The Washington National Cathedral, which was damaged in an earthquake on Tuesday, is a masonry structure that was built with medieval building methods instead of using a modern steel infrastructure.

Unlike St. Patrick's Cathedral in midtown Manhattan, which is a modern steel building clad in limestone facing to make it appear old, the  architectural firm of Frohman, Robb & Little insisted on using medieval building methods when constructing the Washington National Cathedral. That means shunning steel in favor of stacking limestone block upon limestone block.

To architectural purists, employing medieval building methods is a preferable  -- and a very expensive -- way to build. Yet without the strength of a steel skeleton, engineers say all-stone buildings are prone to heavy damage when earthquakes hit.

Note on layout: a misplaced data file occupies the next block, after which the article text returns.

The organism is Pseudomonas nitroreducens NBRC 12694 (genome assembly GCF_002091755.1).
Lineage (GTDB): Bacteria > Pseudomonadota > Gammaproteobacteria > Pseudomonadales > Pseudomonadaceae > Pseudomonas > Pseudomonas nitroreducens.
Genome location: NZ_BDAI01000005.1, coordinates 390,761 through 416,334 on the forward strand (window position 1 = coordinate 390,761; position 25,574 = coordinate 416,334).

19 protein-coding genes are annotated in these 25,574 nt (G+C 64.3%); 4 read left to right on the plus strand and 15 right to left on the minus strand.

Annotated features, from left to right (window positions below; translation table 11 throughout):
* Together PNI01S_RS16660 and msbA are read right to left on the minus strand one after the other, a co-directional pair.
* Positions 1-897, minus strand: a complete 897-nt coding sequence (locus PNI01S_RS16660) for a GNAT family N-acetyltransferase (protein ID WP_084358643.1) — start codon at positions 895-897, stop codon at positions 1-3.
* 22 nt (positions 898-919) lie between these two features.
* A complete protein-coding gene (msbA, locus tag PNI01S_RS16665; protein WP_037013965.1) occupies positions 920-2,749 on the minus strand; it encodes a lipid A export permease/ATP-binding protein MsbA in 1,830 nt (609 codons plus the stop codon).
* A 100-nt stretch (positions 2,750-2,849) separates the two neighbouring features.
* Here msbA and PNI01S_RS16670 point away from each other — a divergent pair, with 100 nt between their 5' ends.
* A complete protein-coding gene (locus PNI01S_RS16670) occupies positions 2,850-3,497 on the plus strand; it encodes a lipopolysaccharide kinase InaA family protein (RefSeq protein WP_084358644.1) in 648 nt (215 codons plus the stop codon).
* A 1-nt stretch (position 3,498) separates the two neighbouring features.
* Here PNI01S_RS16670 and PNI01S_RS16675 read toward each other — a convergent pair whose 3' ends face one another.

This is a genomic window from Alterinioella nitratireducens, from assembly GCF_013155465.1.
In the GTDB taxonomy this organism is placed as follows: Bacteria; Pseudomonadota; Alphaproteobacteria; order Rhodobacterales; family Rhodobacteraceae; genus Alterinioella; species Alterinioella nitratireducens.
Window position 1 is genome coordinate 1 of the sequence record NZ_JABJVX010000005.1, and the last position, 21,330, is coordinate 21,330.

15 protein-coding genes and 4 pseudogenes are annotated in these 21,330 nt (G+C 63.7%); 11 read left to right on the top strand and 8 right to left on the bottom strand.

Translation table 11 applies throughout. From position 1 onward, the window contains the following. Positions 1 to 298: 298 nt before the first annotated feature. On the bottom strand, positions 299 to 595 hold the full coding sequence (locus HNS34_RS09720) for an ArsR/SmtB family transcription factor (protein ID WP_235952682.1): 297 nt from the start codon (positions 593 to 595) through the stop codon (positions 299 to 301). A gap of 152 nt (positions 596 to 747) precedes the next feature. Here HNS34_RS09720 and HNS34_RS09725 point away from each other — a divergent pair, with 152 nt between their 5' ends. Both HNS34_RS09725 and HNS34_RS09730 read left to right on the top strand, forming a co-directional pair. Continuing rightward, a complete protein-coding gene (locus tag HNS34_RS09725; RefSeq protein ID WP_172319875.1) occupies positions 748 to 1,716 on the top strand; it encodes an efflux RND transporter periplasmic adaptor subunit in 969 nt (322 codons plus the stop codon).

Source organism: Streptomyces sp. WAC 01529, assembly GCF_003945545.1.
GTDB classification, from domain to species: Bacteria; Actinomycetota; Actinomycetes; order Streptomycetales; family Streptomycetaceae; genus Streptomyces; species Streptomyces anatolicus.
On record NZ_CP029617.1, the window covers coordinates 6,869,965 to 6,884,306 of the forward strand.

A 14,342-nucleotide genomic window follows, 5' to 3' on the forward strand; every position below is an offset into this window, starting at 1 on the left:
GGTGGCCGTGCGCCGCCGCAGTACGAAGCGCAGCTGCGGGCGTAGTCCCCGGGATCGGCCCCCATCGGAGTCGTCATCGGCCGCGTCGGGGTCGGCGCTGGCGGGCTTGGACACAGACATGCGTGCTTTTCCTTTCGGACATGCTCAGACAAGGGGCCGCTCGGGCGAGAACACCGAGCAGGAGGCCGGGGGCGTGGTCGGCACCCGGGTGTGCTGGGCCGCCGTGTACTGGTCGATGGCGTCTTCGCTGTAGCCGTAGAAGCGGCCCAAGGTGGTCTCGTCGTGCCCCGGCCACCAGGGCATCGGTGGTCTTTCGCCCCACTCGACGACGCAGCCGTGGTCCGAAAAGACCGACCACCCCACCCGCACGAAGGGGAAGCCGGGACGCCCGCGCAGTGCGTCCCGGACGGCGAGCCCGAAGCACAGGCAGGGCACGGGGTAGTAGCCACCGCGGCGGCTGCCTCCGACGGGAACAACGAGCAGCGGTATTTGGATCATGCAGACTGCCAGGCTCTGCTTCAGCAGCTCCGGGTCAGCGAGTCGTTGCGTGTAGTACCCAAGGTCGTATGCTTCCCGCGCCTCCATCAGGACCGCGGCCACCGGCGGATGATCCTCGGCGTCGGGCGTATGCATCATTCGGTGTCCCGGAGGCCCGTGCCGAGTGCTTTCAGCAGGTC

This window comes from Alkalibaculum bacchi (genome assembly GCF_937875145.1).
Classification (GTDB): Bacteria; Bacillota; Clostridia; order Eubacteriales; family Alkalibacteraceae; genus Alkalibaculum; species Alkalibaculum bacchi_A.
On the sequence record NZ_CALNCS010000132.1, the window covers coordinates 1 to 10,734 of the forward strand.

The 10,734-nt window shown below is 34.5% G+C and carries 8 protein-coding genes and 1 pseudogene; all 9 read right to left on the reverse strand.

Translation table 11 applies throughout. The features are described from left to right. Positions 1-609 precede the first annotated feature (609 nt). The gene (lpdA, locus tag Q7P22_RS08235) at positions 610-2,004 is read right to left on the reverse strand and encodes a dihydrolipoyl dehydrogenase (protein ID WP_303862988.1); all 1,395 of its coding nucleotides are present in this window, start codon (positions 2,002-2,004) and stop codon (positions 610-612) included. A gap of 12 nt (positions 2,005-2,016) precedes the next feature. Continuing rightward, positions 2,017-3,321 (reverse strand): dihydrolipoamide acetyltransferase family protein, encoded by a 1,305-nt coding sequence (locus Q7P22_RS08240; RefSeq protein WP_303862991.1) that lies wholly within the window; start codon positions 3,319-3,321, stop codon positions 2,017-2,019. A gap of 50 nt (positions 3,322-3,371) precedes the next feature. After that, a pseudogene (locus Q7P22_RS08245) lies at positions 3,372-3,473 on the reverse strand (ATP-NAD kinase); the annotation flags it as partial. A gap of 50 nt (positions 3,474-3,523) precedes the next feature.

Three of the cathedral's four pinnacles on its central tower toppled after the earthquake, centered in Virginia, hit, according to eyewitness reports.

The official name of the structure is the Cathedral Church of St. Peter and St. Paul. It's the seat of the bishop of the Episcopal Diocese of Washington and has become known as the National Cathedral because numerous American statesmen, including President Woodrow Wilson, are interred there. President Teddy Roosevelt laid the cornerstone of the cathedral, which took the Episcopal Diocese of Washington more than a century to complete.

Another all-masonry cathedral, Christchurch Cathedral in New Zealand, toppled during that country's recent earthquake.